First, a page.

9. Analytical and critical.

10. Frugal: buys mainly on need basis; saves.

11. Social life is developmental and involves children.

12. Creatively Aggressive: will dare the impossible if it is possible.

13. Respects Elders.

14. Dislikes incompetence and mediocrity.

15. Fights against Black on Black crime and understands that its root is white on Black crime.

16. Loves Black art, music and literature.

17. Can give and follow instructions. Encourages experimentation and criticism.

18. Committed to Black Liberation – local, national and international.

19. Does not use drugs.

20. Politically Active. Not crisis-oriented; acts on information rather than reacts. Plans ahead for the long term; alert; prepared for change.

21. Self-Confident. Respects others regardless of race or culture.

22. Understands the economic forces that control our lives on a local, national and international level.

23. Rational in decisions and actions.

24. Rewards merit and achievement.

How did Major Record Companies take control of Black Music?(Part 3)



Groups and artists such as the Original Dixieland Jazz
Band; Paul Whiteman labeled the
King Of Jazz; Tommy Dorsey called the King Of Swing;
Elvis Presley promoted as the King
Of Rock n Roll; along with Pat Boone, The Rolling Stones,
The Beatles, The Osmonds,
Kenny G, Herb Alpert, David Sanborn, Jeff Lorber, Teena
Marie, Michael McDonald, are
only some of the White artists and groups, who in the past
or present, play(ed) black
music.
White artists have been copying black music since the
Spirituals, during the time of
slavery. It was not until the 1970s that music by black
artists was accepted as a stable
financial endeavor. Evolving beyond the race records of the
1920s, and Rhythm & Blues
recordings of the 1950s, which were distributed mainly in
black communities. It was
around the time of the study that the record industry began
to make heavy financial
investments into black music: making more album
commitments, rather than singles,
promoting it to pop stations, investing more marketing
dollars and making stronger
efforts in international distribution.
Mr. Barnes concludes: So he said their key then, If we
cannot make black music without
black people, then we must have a way of controlling the
black music industry. One way
of doing this, with the use of the study, was to expose the
techniques in which a successful
black business, such as Stax Records, was operating. For
example, when Al Bell, owner of
Stax Records read the study, he revealed this about his
companys business operatives:

…the Harvard report was an excellent study of our
approach at Stax on operating a black
phonograph record company, in total…Prior to that study,
our business methodology was
unknown. So as a result of that, we had very little
competition. No one knew what we were
doing. We were able to build a business at our own pace.
Subsequent to revelations in that
study, the competition became much more intense.
Not only did the competition proliferate, CBS sued Stax in
order to stop the business
agreement between Al Bell and Clive Davis (who was later
fired from CBS). In effect, the
suit served to legally exhaust Stax, a common corporate
tactic used in battling an
opponent in court. As a result, Stax was not financially able
to compete with CBS in court,
and ultimately ceased doing business.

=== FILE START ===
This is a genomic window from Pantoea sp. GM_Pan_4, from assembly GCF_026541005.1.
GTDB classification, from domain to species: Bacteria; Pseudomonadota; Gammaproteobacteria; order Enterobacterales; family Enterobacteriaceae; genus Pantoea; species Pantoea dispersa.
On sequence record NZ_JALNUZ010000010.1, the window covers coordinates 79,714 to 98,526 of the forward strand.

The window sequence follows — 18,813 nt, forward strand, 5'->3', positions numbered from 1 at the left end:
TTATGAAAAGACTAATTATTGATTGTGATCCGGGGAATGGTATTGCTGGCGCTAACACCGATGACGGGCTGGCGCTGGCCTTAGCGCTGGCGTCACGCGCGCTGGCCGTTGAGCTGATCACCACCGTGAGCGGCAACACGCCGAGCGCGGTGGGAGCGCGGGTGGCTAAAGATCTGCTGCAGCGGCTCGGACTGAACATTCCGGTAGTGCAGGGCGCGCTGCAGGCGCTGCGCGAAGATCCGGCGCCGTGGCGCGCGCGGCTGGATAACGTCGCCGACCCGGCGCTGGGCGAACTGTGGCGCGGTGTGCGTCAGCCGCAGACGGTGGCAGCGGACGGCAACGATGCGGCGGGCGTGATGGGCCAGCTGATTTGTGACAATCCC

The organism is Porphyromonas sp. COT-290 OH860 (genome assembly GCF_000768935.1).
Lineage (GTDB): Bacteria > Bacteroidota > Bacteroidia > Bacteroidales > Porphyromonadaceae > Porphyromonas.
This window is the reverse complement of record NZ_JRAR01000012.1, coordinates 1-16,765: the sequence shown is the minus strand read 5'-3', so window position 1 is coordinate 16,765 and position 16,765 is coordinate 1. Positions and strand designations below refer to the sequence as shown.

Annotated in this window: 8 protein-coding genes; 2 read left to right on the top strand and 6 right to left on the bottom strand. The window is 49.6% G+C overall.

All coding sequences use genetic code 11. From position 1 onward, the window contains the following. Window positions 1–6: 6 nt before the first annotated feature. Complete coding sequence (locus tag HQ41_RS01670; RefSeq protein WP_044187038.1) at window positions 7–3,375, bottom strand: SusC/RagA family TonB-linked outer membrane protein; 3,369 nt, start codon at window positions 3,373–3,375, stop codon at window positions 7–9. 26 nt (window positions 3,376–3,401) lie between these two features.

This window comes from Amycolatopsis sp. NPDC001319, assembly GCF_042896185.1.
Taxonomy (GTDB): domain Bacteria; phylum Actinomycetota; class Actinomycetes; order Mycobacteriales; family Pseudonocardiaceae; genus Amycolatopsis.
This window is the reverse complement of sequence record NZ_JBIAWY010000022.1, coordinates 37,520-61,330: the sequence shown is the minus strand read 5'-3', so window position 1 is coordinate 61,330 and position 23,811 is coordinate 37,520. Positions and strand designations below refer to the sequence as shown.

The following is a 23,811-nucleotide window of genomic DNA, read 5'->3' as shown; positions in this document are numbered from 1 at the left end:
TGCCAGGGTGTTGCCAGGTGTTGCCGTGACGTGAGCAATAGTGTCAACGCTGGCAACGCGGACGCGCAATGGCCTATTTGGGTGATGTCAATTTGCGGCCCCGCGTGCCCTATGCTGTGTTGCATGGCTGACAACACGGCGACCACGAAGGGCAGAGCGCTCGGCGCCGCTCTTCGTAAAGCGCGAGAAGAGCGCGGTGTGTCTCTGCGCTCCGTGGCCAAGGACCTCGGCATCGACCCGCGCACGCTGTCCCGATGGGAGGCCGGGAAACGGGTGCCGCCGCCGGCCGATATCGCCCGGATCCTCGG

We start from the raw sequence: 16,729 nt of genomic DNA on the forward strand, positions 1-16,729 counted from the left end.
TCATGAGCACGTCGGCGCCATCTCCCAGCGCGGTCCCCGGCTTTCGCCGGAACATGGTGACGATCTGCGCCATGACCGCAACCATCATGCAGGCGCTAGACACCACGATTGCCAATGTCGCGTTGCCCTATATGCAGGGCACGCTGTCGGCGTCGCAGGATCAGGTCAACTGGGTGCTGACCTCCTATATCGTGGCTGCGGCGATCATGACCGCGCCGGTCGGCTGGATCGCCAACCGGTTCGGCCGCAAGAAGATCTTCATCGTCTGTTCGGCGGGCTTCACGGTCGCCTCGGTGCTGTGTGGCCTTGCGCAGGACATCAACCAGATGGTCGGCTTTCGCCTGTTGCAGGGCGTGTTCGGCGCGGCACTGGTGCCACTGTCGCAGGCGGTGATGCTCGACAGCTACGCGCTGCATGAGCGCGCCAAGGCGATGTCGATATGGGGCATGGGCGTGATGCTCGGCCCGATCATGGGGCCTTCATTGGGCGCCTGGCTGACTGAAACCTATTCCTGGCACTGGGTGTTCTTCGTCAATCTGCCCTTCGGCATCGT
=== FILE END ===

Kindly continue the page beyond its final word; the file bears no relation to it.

Bell tried to fight back: We filed an anti-trust suit against
CBS for $67,000,000, alleging
violation of the Sherman-Patton Anti-Trust Act. Bell said,
We alleged clandestine activities
on their part to try to stop it (the agreement). That’s a part of
the court records. So I
suppose that its fair to say, and I want to be really clear on
this, I suppose its fair to say
that some of the people, the executives in CBS, and
employed by CBS at the time, played a
very significant role in the demise of Stax.
Larkin Arnold, former Senior Vice President of Artist and
Repertoire Black Music – CBS
Records, and a long time veteran in the music business,
disagrees: I doubt anyone, any
corporation or any group of corporations made a concerted
effort to extinguish black
companies, black record companies. Its like any other
aspect of business life. If a major
corporation decides to enter into a market place, its only a
very, very strong smaller
company that can survive. Whether were talking about
mom and pop grocery stores, or
little gasoline stations. If Gulf comes in there, they’re going
for the market aggressively, in
which they should do. If you cant compete, you are going to
go by the wayside.
We may never know the full effect the demise of Stax
Records, the suit against Solar
Records, compounded with the purchase of Motown
Records, had on the development
of black music, or the desire to develop a full service black owned
record company. Some
things are evident, there still is not one black-owned full
service record company in
America (production, manufacturing, distribution). This
would take us from being
consumers to owners/investors, the root of financial power,
leading to political power.
The deeper effect may not be just the control of black
music, but control of the black
intellect and black culture. Since major record companies
captured control of black
music, especially the huge explosion of black youth music
(rap/hip hop) the proliferation
of profanity and sexism against black women has
enormously expanded. So-called
conscious or meaningful black music seems to have faded
in the background or garners
very little radio airplay. If there were no blues, jazz, reggae,
and a very small hand full of
conscious commercial black music artists in America, there
would be no substance or
uniqueness in black music at all.
If ever there is another research effort like the Harvard
study, let the black record labels
and radio station entrepreneurs get together with some
black colleges and develop not
only sound business practices and self defense in
business, but explore how the ancient
Afrikans in the Nile Valley built those great empires, and
use that as a template to do the
same. Strong black-owned institutions are needed for the
music the world is dancing to.
If not, good, solid, meaningful black music may sorrowfully
become a thing of the past.
Some feel that has already happened. The generations to
come may be left with the same
discussion many debate today, what happened to that
really good black music of the 60s
and 70s, or even the conscious rap of the 80s?
This is an excerpt from the book “Star Holocaust”.